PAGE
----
This project investigates in the evolutionary history of communication of emotions: Which facial expressions do all primates share, which might be unique to humans?
To understand human expression of emotion and its evolutionary history, it is essential to investigate emotional expressions in our closest relatives, the nonhuman primates. Given the strong association between facial movements and emotions, the aim of this project is to develop a tool to describe and classify facial expressions in gibbons and to compare them with other great apes including humans.
First, in order to create an anatomically based observational system, dissections of gibbons’ facial musculature will be conducted. Second, the specific muscles underlying each facial movement will be identified to develop GibbonFACS (Facial Action Coding System). Finally, the social function of facial expression in gibbons will be investigated based on observations of gibbon interactions in their social groups.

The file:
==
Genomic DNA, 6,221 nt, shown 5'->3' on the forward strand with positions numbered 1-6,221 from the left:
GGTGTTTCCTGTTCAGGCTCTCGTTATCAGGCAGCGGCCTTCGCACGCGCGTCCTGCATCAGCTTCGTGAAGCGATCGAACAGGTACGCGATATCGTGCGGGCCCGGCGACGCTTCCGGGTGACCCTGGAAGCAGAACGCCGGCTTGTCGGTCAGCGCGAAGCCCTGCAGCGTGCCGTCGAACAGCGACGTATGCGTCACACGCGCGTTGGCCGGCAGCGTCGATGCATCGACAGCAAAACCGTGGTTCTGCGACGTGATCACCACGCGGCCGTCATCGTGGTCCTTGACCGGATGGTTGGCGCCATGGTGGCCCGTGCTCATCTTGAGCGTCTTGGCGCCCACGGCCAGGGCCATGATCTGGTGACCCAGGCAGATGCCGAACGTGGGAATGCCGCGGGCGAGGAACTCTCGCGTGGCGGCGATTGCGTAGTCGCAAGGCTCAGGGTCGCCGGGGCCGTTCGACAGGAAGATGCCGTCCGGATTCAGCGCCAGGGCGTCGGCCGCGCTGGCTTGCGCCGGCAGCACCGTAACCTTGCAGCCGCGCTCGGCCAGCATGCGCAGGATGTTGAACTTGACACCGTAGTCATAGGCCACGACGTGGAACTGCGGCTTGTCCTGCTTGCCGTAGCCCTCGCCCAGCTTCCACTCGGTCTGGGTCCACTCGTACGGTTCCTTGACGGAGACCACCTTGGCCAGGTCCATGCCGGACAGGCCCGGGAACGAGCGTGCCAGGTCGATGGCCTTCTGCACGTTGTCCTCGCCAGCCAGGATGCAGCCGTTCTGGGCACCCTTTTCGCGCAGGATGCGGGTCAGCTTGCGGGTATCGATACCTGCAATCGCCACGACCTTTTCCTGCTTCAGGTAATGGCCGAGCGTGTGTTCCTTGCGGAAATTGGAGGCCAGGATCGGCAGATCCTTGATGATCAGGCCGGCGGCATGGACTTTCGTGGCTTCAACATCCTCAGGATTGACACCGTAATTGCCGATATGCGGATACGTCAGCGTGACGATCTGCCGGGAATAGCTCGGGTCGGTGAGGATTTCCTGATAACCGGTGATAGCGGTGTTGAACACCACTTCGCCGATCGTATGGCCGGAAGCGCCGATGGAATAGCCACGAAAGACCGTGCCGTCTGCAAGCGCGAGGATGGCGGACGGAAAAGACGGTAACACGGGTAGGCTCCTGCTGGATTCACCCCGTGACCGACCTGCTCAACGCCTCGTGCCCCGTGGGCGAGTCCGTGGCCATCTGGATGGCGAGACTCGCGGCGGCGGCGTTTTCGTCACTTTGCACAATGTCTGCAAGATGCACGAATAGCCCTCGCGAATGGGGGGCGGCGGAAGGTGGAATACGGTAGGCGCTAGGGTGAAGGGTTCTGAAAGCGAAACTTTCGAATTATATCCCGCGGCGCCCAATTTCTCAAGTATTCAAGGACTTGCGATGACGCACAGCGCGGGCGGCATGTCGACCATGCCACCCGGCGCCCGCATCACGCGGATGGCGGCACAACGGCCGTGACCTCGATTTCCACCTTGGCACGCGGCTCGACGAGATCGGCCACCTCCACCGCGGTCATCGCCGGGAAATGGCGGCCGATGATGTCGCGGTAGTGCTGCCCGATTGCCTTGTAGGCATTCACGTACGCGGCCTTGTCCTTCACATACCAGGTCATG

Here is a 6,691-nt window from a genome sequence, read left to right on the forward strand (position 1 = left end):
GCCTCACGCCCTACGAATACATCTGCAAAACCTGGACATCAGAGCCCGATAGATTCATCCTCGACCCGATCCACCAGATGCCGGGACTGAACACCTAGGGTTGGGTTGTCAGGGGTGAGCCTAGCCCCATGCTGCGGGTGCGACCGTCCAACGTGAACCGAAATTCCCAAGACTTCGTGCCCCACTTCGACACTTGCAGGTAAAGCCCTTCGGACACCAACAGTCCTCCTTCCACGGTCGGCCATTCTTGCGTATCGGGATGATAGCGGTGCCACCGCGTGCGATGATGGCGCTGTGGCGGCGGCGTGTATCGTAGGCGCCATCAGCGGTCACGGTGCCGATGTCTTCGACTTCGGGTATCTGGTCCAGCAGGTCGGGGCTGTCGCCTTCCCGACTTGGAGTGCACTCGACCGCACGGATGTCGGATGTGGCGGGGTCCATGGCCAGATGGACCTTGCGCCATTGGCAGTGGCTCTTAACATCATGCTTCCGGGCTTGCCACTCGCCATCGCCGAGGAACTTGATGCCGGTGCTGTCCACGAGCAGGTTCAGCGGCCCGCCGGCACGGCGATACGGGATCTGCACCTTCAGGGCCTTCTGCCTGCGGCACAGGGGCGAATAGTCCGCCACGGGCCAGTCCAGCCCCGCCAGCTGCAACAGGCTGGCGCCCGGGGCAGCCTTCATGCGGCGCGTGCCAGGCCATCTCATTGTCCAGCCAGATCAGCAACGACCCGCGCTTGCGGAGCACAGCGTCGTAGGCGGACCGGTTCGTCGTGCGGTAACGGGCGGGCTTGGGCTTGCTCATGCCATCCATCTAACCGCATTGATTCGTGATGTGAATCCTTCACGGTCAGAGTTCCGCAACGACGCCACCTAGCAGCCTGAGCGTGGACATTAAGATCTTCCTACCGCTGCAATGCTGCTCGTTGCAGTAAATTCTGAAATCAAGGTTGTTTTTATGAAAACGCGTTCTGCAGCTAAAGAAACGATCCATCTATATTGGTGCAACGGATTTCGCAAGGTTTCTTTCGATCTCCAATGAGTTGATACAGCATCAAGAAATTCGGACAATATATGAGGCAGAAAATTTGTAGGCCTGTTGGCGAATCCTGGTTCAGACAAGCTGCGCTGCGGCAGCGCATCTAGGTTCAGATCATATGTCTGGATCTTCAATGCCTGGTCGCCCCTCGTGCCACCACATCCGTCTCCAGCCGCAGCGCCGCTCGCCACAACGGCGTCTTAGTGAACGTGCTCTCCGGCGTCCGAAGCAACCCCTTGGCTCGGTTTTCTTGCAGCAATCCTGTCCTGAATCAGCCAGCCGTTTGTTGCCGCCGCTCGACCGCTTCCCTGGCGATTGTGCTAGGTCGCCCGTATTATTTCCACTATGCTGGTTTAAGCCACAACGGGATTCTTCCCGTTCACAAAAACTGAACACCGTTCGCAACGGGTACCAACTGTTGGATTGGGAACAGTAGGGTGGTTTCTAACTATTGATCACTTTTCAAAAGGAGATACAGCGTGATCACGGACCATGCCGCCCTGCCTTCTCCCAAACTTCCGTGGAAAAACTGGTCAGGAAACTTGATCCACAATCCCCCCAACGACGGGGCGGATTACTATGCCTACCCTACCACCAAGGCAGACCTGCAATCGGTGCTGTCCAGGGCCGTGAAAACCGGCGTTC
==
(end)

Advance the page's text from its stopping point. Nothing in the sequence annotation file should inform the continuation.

This project presents a collaboration with Bridget Waller, University of Portsmouth, UK and Anne Burrows, Duquesne University, US, and will contribute to a better understanding of the role of facial expressions in emotional social interaction. The cross-species approach will enable comparisons between apes and humans and demonstrate which facial expressions do those primates share and which might be unique to humans.
Liebal, K., Call, J. (2012). The origins of nonhuman primates' manual gestures. Philosophical Transactions of the Royal Society B 367 (1585). 118-128.
Burrows, A. E., Diogo, R., Waller, B.M., Bonar, C. J., Liebal, K. (2011). Evolution of the muscles of facial expression in a monogamous ape: Evaluating the relative influences of ecological and phylogenetic factors in Hylobatids. The Anatomical Record: Advances in Integrative Anatomy and Evolutionary Biology 294 (4). 645–663.